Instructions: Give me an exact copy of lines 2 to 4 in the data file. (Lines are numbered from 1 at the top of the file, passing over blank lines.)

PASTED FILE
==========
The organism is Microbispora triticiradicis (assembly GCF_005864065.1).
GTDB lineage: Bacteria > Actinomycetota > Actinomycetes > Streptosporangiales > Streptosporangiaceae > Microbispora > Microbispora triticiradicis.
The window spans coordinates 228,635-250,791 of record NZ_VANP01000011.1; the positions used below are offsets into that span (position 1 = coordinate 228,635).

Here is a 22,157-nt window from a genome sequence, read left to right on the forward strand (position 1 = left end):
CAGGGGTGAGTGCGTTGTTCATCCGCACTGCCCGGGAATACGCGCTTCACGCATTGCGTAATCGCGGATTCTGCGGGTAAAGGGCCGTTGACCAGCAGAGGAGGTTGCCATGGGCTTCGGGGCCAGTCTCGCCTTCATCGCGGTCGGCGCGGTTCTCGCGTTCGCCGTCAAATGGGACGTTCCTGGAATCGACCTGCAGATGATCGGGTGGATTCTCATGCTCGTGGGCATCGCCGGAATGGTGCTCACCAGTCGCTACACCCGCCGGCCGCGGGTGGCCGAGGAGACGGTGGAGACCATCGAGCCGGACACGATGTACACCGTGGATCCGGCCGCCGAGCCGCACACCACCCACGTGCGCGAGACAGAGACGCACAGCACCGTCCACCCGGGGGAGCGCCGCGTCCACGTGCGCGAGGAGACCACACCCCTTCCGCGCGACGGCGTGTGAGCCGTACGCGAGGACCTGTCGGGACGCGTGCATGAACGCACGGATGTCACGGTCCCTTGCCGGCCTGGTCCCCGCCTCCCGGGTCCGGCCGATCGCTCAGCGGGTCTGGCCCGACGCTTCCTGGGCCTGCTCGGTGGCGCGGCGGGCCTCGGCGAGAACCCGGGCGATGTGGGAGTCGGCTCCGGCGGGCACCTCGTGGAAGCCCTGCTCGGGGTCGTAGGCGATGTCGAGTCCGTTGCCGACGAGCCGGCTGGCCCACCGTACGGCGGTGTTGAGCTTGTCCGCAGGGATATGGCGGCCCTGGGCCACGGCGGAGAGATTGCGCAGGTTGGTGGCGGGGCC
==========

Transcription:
GTDB lineage: Bacteria > Actinomycetota > Actinomycetes > Streptosporangiales > Streptosporangiaceae > Microbispora > Microbispora triticiradicis.
The window spans coordinates 228,635-250,791 of record NZ_VANP01000011.1; the positions used below are offsets into that span (position 1 = coordinate 228,635).

Here is a 22,157-nt window from a genome sequence, read left to right on the forward strand (position 1 = left end):